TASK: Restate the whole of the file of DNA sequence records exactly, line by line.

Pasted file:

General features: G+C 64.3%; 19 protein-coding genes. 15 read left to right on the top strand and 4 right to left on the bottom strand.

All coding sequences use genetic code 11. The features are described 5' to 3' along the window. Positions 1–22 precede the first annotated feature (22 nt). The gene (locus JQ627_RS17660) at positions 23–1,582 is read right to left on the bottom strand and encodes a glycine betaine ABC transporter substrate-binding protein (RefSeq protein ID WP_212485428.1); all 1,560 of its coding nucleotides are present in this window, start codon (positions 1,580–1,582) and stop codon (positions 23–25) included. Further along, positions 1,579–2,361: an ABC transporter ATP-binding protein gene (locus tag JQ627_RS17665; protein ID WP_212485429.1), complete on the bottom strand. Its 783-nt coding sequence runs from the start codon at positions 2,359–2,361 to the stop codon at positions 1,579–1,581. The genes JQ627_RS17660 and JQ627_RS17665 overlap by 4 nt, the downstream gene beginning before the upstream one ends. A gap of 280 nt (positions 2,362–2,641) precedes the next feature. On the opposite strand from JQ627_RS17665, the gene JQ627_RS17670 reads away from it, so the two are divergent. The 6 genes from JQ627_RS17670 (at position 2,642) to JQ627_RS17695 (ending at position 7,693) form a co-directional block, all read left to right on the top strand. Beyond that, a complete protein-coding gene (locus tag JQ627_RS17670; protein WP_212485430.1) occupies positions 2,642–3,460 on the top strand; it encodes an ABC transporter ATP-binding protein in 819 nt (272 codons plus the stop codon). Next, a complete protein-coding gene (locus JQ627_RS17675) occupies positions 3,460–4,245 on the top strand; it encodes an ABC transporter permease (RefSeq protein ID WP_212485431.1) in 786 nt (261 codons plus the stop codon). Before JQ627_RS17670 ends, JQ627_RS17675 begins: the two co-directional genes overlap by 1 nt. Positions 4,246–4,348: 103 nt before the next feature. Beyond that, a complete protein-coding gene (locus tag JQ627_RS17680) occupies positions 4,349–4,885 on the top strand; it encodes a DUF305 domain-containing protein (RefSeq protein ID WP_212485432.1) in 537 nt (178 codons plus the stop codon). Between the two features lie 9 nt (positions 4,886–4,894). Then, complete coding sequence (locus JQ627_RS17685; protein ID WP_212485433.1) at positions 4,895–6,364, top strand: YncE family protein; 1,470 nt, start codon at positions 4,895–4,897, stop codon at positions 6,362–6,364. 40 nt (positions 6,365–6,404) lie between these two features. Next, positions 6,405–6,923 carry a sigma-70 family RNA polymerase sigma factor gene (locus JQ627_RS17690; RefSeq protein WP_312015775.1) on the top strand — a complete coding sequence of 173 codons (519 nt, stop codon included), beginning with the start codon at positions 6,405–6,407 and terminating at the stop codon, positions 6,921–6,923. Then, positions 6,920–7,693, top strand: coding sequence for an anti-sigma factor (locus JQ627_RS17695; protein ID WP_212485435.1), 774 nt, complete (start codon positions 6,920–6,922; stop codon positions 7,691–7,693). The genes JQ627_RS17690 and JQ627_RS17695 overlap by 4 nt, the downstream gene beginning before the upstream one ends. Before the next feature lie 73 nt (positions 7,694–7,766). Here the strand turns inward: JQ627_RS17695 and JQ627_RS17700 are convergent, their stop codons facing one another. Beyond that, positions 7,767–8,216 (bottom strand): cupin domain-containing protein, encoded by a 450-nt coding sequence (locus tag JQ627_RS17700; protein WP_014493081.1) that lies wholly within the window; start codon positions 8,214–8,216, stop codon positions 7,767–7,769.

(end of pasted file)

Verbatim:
General features: G+C 64.3%; 19 protein-coding genes. 15 read left to right on the top strand and 4 right to left on the bottom strand.

All coding sequences use genetic code 11. The features are described 5' to 3' along the window. Positions 1–22 precede the first annotated feature (22 nt). The gene (locus JQ627_RS17660) at positions 23–1,582 is read right to left on the bottom strand and encodes a glycine betaine ABC transporter substrate-binding protein (RefSeq protein ID WP_212485428.1); all 1,560 of its coding nucleotides are present in this window, start codon (positions 1,580–1,582) and stop codon (positions 23–25) included. Further along, positions 1,579–2,361: an ABC transporter ATP-binding protein gene (locus tag JQ627_RS17665; protein ID WP_212485429.1), complete on the bottom strand. Its 783-nt coding sequence runs from the start codon at positions 2,359–2,361 to the stop codon at positions 1,579–1,581. The genes JQ627_RS17660 and JQ627_RS17665 overlap by 4 nt, the downstream gene beginning before the upstream one ends. A gap of 280 nt (positions 2,362–2,641) precedes the next feature. On the opposite strand from JQ627_RS17665, the gene JQ627_RS17670 reads away from it, so the two are divergent. The 6 genes from JQ627_RS17670 (at position 2,642) to JQ627_RS17695 (ending at position 7,693) form a co-directional block, all read left to right on the top strand. Beyond that, a complete protein-coding gene (locus tag JQ627_RS17670; protein WP_212485430.1) occupies positions 2,642–3,460 on the top strand; it encodes an ABC transporter ATP-binding protein in 819 nt (272 codons plus the stop codon). Next, a complete protein-coding gene (locus JQ627_RS17675) occupies positions 3,460–4,245 on the top strand; it encodes an ABC transporter permease (RefSeq protein ID WP_212485431.1) in 786 nt (261 codons plus the stop codon). Before JQ627_RS17670 ends, JQ627_RS17675 begins: the two co-directional genes overlap by 1 nt. Positions 4,246–4,348: 103 nt before the next feature. Beyond that, a complete protein-coding gene (locus tag JQ627_RS17680) occupies positions 4,349–4,885 on the top strand; it encodes a DUF305 domain-containing protein (RefSeq protein ID WP_212485432.1) in 537 nt (178 codons plus the stop codon). Between the two features lie 9 nt (positions 4,886–4,894). Then, complete coding sequence (locus JQ627_RS17685; protein ID WP_212485433.1) at positions 4,895–6,364, top strand: YncE family protein; 1,470 nt, start codon at positions 4,895–4,897, stop codon at positions 6,362–6,364. 40 nt (positions 6,365–6,404) lie between these two features. Next, positions 6,405–6,923 carry a sigma-70 family RNA polymerase sigma factor gene (locus JQ627_RS17690; RefSeq protein WP_312015775.1) on the top strand — a complete coding sequence of 173 codons (519 nt, stop codon included), beginning with the start codon at positions 6,405–6,407 and terminating at the stop codon, positions 6,921–6,923. Then, positions 6,920–7,693, top strand: coding sequence for an anti-sigma factor (locus JQ627_RS17695; protein ID WP_212485435.1), 774 nt, complete (start codon positions 6,920–6,922; stop codon positions 7,691–7,693). The genes JQ627_RS17690 and JQ627_RS17695 overlap by 4 nt, the downstream gene beginning before the upstream one ends. Before the next feature lie 73 nt (positions 7,694–7,766). Here the strand turns inward: JQ627_RS17695 and JQ627_RS17700 are convergent, their stop codons facing one another. Beyond that, positions 7,767–8,216 (bottom strand): cupin domain-containing protein, encoded by a 450-nt coding sequence (locus tag JQ627_RS17700; protein WP_014493081.1) that lies wholly within the window; start codon positions 8,214–8,216, stop codon positions 7,767–7,769.